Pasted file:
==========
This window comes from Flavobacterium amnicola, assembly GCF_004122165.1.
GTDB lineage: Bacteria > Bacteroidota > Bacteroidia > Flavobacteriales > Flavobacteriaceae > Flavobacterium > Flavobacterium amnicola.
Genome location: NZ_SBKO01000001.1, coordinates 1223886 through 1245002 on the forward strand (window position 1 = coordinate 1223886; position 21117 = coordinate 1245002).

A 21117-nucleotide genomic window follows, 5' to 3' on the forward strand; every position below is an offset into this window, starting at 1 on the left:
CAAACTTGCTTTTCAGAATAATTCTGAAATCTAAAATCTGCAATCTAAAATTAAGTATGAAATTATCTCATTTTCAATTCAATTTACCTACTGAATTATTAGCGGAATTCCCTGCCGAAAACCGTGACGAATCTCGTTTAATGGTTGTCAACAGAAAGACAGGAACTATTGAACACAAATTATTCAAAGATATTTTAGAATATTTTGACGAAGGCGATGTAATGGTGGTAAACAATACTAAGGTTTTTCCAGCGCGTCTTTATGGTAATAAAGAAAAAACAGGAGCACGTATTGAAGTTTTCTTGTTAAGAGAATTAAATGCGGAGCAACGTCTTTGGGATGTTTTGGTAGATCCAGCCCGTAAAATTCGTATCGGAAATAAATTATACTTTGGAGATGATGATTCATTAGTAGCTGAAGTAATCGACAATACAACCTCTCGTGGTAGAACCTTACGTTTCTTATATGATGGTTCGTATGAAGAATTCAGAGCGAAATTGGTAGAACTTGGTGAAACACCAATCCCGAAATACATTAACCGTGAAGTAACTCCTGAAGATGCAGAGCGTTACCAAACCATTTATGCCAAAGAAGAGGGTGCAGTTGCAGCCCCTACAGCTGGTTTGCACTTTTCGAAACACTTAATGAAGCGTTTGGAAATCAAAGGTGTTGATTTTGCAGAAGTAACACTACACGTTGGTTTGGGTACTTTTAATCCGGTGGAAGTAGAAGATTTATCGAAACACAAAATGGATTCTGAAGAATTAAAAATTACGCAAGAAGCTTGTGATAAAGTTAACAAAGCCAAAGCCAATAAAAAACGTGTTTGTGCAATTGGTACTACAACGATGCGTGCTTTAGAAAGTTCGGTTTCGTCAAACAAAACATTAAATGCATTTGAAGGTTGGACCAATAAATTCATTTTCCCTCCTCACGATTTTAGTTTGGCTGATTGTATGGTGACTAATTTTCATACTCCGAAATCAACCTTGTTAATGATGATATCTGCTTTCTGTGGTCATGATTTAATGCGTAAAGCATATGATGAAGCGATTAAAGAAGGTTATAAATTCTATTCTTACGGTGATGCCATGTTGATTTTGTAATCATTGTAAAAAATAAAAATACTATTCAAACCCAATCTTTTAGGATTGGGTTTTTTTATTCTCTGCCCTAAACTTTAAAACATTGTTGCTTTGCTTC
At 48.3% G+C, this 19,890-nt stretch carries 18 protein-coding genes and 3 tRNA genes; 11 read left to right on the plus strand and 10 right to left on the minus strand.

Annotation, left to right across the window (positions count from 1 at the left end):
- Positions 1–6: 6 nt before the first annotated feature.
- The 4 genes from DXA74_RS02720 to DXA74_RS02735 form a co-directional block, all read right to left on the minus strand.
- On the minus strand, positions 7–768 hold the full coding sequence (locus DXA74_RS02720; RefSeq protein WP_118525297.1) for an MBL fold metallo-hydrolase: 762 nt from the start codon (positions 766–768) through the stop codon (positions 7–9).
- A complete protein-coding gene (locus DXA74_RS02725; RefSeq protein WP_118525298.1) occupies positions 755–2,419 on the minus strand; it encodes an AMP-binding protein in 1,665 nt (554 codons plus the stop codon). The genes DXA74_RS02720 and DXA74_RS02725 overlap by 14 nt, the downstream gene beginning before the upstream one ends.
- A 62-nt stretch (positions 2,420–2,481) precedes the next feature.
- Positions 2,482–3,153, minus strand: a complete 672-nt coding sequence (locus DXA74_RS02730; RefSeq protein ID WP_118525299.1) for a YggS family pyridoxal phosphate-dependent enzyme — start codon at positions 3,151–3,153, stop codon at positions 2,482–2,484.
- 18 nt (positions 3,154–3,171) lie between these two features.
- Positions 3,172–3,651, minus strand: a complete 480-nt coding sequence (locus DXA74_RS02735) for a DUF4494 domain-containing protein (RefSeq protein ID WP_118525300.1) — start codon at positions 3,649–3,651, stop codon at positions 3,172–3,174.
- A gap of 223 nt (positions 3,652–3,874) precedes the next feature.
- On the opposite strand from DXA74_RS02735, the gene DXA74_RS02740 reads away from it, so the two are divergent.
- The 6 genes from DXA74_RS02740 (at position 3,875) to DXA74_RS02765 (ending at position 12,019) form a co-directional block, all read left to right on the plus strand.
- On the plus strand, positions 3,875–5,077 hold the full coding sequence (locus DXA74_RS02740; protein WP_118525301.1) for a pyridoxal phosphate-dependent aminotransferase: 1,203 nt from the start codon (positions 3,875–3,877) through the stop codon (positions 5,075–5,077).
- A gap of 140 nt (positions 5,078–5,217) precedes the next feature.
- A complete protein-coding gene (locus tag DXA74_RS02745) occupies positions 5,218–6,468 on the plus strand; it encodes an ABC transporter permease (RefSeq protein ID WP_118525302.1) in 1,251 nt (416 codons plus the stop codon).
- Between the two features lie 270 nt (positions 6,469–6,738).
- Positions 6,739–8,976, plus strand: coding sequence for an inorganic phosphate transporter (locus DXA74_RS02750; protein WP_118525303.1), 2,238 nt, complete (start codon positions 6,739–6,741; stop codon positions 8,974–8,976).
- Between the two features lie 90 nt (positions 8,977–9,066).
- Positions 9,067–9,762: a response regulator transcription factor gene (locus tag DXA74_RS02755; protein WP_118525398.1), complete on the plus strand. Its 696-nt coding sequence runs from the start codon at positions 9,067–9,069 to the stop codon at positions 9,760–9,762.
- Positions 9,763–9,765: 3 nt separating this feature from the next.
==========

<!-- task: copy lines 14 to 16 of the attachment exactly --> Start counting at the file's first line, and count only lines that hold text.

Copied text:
- 18 nt (positions 3,154–3,171) lie between these two features.
- Positions 3,172–3,651, minus strand: a complete 480-nt coding sequence (locus DXA74_RS02735) for a DUF4494 domain-containing protein (RefSeq protein ID WP_118525300.1) — start codon at positions 3,649–3,651, stop codon at positions 3,172–3,174.
- A gap of 223 nt (positions 3,652–3,874) precedes the next feature.